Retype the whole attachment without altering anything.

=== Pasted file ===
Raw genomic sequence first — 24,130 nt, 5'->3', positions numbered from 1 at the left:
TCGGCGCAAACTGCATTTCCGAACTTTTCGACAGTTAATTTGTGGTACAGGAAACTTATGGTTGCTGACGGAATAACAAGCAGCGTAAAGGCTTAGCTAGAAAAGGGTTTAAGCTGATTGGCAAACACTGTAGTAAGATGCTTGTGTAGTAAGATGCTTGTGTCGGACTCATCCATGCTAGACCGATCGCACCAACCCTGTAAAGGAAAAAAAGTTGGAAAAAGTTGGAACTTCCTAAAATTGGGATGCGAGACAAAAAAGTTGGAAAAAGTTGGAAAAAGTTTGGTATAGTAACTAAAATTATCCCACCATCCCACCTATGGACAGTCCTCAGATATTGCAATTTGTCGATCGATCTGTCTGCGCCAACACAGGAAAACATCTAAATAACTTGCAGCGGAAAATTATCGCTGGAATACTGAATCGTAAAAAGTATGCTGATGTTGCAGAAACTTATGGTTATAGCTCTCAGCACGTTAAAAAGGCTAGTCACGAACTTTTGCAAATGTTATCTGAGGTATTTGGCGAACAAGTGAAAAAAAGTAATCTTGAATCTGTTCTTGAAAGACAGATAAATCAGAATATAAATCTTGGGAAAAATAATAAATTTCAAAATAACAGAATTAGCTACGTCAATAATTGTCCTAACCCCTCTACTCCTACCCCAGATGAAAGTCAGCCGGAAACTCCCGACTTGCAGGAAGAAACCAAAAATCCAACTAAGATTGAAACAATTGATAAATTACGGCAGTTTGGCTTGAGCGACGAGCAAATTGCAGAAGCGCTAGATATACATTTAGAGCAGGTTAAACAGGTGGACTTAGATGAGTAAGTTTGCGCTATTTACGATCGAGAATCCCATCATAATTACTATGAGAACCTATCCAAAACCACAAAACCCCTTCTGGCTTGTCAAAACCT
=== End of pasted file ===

Raw genomic sequence first — 24,130 nt, 5'->3', positions numbered from 1 at the left:
TCGGCGCAAACTGCATTTCCGAACTTTTCGACAGTTAATTTGTGGTACAGGAAACTTATGGTTGCTGACGGAATAACAAGCAGCGTAAAGGCTTAGCTAGAAAAGGGTTTAAGCTGATTGGCAAACACTGTAGTAAGATGCTTGTGTAGTAAGATGCTTGTGTCGGACTCATCCATGCTAGACCGATCGCACCAACCCTGTAAAGGAAAAAAAGTTGGAAAAAGTTGGAACTTCCTAAAATTGGGATGCGAGACAAAAAAGTTGGAAAAAGTTGGAAAAAGTTTGGTATAGTAACTAAAATTATCCCACCATCCCACCTATGGACAGTCCTCAGATATTGCAATTTGTCGATCGATCTGTCTGCGCCAACACAGGAAAACATCTAAATAACTTGCAGCGGAAAATTATCGCTGGAATACTGAATCGTAAAAAGTATGCTGATGTTGCAGAAACTTATGGTTATAGCTCTCAGCACGTTAAAAAGGCTAGTCACGAACTTTTGCAAATGTTATCTGAGGTATTTGGCGAACAAGTGAAAAAAAGTAATCTTGAATCTGTTCTTGAAAGACAGATAAATCAGAATATAAATCTTGGGAAAAATAATAAATTTCAAAATAACAGAATTAGCTACGTCAATAATTGTCCTAACCCCTCTACTCCTACCCCAGATGAAAGTCAGCCGGAAACTCCCGACTTGCAGGAAGAAACCAAAAATCCAACTAAGATTGAAACAATTGATAAATTACGGCAGTTTGGCTTGAGCGACGAGCAAATTGCAGAAGCGCTAGATATACATTTAGAGCAGGTTAAACAGGTGGACTTAGATGAGTAAGTTTGCGCTATTTACGATCGAGAATCCCATCATAATTACTATGAGAACCTATCCAAAACCACAAAACCCCTTCTGGCTTGTCAAAACCT